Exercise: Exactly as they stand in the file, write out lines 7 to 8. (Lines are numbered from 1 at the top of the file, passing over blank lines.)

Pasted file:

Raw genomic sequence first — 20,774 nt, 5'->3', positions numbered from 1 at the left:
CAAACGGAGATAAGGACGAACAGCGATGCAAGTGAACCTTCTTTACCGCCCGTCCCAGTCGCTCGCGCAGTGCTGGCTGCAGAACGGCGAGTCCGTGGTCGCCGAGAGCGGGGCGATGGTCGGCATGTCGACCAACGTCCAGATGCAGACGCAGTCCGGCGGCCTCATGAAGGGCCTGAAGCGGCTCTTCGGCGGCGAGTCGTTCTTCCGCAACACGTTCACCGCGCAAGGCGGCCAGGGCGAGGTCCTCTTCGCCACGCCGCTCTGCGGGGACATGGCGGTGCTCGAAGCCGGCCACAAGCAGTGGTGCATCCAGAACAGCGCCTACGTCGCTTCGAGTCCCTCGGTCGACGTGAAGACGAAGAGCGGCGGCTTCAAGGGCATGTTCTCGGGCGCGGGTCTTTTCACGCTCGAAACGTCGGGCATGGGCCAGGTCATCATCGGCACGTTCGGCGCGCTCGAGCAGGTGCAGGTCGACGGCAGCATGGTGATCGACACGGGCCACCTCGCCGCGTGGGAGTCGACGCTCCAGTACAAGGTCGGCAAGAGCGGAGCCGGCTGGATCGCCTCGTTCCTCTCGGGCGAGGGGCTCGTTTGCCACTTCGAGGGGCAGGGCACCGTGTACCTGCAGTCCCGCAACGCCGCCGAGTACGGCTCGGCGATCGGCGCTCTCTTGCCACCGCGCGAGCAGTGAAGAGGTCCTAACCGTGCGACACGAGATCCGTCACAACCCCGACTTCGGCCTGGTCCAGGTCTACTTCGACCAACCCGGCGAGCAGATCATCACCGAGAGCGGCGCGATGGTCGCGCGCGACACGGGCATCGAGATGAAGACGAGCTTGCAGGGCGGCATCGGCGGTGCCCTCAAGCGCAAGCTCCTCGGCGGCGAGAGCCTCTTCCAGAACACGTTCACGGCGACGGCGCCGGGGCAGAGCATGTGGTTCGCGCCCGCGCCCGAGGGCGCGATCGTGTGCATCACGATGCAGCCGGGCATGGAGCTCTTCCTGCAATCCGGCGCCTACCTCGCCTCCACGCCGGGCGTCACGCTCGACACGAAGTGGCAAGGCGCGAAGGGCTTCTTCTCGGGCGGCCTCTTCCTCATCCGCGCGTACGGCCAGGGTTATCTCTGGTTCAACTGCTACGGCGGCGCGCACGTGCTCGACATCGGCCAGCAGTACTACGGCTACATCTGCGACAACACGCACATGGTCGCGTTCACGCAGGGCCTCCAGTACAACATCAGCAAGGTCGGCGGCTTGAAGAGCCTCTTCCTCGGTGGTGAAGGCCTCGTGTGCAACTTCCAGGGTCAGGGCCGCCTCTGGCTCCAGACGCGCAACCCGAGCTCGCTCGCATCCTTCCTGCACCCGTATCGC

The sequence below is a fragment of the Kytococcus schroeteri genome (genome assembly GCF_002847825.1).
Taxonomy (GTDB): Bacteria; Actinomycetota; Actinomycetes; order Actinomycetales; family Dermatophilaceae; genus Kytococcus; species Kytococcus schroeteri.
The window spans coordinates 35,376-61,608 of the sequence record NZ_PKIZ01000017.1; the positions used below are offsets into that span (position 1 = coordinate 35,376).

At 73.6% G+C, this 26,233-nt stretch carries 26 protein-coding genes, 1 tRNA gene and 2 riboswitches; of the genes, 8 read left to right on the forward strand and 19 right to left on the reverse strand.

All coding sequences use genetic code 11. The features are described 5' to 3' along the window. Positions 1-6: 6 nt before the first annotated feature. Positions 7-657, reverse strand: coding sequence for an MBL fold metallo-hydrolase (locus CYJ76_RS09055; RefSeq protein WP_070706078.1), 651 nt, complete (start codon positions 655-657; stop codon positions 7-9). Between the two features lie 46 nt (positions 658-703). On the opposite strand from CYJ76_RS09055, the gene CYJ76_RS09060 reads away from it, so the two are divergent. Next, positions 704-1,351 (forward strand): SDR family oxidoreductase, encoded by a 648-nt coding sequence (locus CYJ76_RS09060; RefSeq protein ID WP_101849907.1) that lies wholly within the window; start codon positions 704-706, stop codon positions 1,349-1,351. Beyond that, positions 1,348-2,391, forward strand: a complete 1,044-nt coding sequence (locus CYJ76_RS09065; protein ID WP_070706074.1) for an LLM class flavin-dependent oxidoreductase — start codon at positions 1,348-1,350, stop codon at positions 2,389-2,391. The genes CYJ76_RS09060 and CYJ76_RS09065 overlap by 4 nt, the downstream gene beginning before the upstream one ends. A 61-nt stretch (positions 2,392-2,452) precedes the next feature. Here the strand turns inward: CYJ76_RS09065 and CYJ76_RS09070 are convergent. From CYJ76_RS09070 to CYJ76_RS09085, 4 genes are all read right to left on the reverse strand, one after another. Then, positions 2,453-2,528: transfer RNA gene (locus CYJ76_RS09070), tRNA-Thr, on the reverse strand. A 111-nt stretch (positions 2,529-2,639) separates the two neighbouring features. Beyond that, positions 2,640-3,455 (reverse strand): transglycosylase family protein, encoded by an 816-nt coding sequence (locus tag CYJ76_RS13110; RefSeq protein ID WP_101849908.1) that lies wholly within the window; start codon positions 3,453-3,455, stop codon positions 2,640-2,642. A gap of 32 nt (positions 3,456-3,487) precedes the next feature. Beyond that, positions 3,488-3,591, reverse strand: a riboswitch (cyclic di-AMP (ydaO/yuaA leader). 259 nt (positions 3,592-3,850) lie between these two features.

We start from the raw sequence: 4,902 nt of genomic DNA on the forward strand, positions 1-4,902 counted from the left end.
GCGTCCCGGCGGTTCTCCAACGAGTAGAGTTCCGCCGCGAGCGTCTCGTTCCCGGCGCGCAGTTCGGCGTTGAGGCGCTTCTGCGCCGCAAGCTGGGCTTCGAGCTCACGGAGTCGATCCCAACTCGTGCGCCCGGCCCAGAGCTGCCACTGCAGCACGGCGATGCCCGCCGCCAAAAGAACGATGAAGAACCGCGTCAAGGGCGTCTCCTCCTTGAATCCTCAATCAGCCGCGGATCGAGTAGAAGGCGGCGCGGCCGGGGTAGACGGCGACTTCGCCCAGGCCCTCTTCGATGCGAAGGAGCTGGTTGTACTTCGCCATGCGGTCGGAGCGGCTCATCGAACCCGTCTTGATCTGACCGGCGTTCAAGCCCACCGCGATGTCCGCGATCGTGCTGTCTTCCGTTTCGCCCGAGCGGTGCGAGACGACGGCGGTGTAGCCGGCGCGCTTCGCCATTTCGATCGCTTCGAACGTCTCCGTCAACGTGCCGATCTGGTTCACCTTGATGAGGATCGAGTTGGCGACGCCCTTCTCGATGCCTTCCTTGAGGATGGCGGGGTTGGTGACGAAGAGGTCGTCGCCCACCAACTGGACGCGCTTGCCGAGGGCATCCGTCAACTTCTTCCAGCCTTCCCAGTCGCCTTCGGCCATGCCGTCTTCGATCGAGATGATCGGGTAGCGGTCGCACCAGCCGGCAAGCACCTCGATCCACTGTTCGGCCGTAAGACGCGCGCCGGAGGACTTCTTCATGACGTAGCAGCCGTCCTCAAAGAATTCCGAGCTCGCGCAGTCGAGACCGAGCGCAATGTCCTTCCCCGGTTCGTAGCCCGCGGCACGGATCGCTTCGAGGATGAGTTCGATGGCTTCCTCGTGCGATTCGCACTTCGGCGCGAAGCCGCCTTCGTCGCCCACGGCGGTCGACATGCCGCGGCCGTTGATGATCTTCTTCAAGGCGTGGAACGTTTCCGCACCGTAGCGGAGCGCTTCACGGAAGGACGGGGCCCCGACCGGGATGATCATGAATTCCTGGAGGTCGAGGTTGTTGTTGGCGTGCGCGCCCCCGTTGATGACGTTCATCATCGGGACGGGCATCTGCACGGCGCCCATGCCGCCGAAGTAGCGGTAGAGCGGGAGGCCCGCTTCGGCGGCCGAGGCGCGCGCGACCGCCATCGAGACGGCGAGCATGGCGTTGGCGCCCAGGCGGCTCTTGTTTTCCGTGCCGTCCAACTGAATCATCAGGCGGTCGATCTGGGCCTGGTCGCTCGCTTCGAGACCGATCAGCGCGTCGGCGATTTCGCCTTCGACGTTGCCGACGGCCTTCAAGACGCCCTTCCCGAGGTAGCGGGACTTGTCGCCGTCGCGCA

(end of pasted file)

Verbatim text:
All coding sequences use genetic code 11. The features are described 5' to 3' along the window. Positions 1-6: 6 nt before the first annotated feature. Positions 7-657, reverse strand: coding sequence for an MBL fold metallo-hydrolase (locus CYJ76_RS09055; RefSeq protein WP_070706078.1), 651 nt, complete (start codon positions 655-657; stop codon positions 7-9). Between the two features lie 46 nt (positions 658-703). On the opposite strand from CYJ76_RS09055, the gene CYJ76_RS09060 reads away from it, so the two are divergent. Next, positions 704-1,351 (forward strand): SDR family oxidoreductase, encoded by a 648-nt coding sequence (locus CYJ76_RS09060; RefSeq protein ID WP_101849907.1) that lies wholly within the window; start codon positions 704-706, stop codon positions 1,349-1,351. Beyond that, positions 1,348-2,391, forward strand: a complete 1,044-nt coding sequence (locus CYJ76_RS09065; protein ID WP_070706074.1) for an LLM class flavin-dependent oxidoreductase — start codon at positions 1,348-1,350, stop codon at positions 2,389-2,391. The genes CYJ76_RS09060 and CYJ76_RS09065 overlap by 4 nt, the downstream gene beginning before the upstream one ends. A 61-nt stretch (positions 2,392-2,452) precedes the next feature. Here the strand turns inward: CYJ76_RS09065 and CYJ76_RS09070 are convergent. From CYJ76_RS09070 to CYJ76_RS09085, 4 genes are all read right to left on the reverse strand, one after another. Then, positions 2,453-2,528: transfer RNA gene (locus CYJ76_RS09070), tRNA-Thr, on the reverse strand. A 111-nt stretch (positions 2,529-2,639) separates the two neighbouring features. Beyond that, positions 2,640-3,455 (reverse strand): transglycosylase family protein, encoded by an 816-nt coding sequence (locus tag CYJ76_RS13110; RefSeq protein ID WP_101849908.1) that lies wholly within the window; start codon positions 3,453-3,455, stop codon positions 2,640-2,642. A gap of 32 nt (positions 3,456-3,487) precedes the next feature. Beyond that, positions 3,488-3,591, reverse strand: a riboswitch (cyclic di-AMP (ydaO/yuaA leader). 259 nt (positions 3,592-3,850) lie between these two features.

We start from the raw sequence: 4,902 nt of genomic DNA on the forward strand, positions 1-4,902 counted from the left end.